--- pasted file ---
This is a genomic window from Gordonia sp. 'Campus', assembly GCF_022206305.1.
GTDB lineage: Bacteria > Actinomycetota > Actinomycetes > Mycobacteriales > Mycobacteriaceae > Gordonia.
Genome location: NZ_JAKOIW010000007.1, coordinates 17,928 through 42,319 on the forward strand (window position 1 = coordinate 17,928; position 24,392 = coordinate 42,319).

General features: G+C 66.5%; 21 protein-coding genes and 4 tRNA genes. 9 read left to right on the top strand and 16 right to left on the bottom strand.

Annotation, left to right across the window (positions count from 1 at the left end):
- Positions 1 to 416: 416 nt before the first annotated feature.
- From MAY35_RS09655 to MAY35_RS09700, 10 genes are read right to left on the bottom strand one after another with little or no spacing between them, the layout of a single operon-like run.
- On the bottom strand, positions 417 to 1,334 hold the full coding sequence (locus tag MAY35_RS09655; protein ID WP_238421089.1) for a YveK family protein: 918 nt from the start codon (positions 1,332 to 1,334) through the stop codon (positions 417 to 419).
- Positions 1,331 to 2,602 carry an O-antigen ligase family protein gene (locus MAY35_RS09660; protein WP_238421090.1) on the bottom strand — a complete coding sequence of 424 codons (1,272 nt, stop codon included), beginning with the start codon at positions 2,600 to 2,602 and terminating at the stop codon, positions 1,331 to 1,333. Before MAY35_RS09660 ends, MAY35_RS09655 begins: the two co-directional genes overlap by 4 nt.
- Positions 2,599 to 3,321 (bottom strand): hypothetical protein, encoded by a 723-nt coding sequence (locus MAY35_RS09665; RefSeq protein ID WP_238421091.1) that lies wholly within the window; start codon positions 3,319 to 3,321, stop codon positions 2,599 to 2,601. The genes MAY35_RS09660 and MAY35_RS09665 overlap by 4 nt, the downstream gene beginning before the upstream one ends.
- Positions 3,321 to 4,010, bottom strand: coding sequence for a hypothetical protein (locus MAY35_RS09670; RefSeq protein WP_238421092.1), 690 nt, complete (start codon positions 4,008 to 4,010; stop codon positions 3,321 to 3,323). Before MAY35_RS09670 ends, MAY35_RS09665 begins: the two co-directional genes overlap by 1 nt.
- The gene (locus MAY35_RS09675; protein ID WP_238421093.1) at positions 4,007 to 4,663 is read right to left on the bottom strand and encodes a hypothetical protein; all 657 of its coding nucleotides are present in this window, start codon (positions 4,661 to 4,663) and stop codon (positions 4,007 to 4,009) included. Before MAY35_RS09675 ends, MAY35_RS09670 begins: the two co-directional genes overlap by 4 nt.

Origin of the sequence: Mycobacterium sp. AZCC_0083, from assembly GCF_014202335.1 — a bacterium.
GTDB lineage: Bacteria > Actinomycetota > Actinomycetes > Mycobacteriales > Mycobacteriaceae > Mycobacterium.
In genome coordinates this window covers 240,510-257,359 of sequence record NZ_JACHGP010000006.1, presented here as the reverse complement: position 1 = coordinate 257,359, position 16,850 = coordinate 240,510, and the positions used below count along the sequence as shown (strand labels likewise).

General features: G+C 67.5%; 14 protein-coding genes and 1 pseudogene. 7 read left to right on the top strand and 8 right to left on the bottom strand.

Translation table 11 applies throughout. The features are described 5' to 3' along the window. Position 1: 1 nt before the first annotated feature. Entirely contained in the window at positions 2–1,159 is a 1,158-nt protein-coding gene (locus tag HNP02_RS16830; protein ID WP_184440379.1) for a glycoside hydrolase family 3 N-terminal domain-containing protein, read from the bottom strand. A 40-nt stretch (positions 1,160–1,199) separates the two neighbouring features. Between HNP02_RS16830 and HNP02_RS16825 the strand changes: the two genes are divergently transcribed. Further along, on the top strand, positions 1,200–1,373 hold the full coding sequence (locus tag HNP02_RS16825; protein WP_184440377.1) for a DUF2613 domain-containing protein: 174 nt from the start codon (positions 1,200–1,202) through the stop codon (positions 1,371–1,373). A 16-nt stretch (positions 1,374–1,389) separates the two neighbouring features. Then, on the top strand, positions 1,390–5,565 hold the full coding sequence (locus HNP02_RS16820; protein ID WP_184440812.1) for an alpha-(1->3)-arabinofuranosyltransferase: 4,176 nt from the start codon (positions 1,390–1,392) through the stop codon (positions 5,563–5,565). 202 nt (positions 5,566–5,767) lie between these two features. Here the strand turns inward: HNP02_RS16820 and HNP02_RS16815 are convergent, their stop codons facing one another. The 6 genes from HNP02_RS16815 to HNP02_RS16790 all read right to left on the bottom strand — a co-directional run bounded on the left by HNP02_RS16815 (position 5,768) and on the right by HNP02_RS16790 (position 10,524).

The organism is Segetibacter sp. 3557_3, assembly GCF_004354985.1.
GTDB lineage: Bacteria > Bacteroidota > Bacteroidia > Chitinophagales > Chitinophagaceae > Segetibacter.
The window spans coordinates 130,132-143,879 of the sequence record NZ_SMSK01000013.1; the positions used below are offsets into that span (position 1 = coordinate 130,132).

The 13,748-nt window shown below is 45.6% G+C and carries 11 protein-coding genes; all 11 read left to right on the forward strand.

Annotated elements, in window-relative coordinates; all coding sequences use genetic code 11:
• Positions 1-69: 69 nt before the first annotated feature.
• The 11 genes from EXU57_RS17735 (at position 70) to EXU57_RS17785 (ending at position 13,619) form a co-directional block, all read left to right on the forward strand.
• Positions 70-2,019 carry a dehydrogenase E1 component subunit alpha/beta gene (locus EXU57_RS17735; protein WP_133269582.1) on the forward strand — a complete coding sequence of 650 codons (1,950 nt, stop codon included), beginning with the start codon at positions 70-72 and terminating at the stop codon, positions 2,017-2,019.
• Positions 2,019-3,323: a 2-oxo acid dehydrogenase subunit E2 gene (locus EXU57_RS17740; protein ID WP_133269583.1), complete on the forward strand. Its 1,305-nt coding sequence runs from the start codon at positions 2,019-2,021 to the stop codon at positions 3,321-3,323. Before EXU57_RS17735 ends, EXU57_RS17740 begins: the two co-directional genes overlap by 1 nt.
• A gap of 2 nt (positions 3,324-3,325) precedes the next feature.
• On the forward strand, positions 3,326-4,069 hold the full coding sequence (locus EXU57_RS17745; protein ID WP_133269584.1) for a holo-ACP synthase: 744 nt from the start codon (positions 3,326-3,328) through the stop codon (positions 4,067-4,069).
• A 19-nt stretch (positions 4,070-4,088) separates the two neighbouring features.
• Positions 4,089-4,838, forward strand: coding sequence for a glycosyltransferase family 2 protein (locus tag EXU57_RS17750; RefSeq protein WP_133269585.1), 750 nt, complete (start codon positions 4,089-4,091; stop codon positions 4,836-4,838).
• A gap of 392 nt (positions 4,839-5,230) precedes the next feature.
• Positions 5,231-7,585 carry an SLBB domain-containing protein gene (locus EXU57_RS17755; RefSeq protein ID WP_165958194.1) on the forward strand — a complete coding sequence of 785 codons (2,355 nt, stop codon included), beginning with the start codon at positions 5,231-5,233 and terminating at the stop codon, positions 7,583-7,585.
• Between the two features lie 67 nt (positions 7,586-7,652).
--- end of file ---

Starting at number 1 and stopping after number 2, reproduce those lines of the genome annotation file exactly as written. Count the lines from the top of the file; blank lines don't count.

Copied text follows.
This is a genomic window from Gordonia sp. 'Campus', assembly GCF_022206305.1.
GTDB lineage: Bacteria > Actinomycetota > Actinomycetes > Mycobacteriales > Mycobacteriaceae > Gordonia.